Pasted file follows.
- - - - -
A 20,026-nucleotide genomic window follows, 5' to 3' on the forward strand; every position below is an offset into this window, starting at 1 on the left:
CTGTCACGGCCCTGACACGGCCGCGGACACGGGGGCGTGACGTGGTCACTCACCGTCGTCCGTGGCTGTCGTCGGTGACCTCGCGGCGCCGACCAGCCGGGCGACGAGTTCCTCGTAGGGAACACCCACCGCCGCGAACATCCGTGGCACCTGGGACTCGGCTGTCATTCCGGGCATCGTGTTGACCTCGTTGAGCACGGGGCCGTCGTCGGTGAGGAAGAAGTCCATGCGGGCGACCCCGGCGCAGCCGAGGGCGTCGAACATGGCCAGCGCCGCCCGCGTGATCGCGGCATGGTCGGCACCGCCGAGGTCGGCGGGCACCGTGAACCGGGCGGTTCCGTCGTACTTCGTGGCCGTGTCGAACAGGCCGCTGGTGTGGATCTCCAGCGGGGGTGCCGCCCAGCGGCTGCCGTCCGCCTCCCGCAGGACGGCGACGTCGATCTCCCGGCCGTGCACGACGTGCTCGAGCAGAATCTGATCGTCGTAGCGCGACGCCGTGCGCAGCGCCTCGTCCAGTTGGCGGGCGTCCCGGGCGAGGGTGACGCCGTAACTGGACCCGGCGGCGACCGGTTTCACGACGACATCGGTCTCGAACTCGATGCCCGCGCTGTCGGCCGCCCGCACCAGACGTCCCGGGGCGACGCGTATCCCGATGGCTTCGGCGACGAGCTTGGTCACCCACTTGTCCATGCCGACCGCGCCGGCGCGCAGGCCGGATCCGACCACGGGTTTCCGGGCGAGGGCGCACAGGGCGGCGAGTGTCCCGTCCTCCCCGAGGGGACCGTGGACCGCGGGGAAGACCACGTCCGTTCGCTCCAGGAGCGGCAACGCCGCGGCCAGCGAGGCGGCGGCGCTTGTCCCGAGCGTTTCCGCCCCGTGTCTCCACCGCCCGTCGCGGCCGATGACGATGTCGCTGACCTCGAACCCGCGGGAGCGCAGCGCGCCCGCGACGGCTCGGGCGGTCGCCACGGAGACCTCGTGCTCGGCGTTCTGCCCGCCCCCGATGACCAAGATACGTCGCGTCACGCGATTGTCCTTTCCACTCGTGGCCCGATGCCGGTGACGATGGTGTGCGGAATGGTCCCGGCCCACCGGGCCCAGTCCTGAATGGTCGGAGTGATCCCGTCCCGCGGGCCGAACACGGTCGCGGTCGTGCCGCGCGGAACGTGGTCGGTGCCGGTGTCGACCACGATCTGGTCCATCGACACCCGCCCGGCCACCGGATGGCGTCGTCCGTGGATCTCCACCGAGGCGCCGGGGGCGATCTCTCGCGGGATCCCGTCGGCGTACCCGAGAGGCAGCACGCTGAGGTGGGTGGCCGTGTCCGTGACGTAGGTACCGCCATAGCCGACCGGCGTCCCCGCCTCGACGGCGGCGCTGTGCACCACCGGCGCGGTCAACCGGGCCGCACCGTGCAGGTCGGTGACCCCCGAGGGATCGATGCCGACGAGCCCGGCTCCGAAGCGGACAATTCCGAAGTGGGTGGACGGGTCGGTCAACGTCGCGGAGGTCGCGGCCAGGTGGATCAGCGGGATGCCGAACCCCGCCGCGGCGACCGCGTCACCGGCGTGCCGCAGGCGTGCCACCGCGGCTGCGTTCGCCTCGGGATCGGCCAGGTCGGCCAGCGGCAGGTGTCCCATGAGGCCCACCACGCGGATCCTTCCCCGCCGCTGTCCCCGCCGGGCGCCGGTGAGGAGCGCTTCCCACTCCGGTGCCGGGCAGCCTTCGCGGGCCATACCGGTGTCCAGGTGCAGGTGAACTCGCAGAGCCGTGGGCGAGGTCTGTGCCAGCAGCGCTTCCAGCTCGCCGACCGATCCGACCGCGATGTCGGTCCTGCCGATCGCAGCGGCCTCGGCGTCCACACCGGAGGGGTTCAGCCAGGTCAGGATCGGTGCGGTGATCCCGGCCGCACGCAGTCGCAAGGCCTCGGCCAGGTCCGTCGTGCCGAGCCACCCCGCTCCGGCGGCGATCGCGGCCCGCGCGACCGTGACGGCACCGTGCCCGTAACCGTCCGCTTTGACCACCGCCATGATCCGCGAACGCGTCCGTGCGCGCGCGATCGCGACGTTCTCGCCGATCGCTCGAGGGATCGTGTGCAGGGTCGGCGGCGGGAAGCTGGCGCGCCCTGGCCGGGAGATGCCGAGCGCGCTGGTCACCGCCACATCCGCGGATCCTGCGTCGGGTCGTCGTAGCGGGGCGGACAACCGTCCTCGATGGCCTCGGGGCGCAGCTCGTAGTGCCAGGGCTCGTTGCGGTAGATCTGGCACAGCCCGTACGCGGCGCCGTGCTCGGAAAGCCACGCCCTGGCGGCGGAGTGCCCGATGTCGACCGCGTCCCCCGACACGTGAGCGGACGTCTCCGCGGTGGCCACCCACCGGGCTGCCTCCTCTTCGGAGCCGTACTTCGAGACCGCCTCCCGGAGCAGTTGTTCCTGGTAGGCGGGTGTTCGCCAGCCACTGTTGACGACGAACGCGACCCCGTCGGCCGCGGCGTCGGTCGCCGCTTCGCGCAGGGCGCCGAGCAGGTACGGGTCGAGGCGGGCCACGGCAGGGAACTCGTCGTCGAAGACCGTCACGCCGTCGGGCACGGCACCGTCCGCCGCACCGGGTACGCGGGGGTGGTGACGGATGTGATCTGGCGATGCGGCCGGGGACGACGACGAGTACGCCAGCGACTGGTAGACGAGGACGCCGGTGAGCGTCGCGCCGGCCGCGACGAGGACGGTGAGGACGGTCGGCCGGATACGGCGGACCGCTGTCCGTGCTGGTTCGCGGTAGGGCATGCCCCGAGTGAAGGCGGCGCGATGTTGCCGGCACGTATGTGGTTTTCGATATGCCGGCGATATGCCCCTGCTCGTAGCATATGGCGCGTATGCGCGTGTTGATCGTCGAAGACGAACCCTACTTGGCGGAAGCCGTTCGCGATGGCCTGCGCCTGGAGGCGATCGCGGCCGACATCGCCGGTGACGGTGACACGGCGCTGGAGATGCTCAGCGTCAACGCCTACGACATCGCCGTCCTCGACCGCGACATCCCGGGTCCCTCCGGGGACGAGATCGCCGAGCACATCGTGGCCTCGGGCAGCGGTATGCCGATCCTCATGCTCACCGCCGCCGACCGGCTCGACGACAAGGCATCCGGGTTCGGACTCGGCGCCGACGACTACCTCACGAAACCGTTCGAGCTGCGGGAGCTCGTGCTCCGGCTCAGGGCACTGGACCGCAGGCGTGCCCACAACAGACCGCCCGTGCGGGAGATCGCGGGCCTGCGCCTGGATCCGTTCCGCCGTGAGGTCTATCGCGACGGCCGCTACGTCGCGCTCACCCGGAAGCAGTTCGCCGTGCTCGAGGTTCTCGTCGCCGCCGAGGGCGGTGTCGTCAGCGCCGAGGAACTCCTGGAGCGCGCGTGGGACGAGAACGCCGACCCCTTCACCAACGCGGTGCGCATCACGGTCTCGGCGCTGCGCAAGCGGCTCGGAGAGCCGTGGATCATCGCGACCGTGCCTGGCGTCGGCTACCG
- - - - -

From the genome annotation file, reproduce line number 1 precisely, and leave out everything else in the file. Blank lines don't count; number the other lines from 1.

A 20,026-nucleotide genomic window follows, 5' to 3' on the forward strand; every position below is an offset into this window, starting at 1 on the left: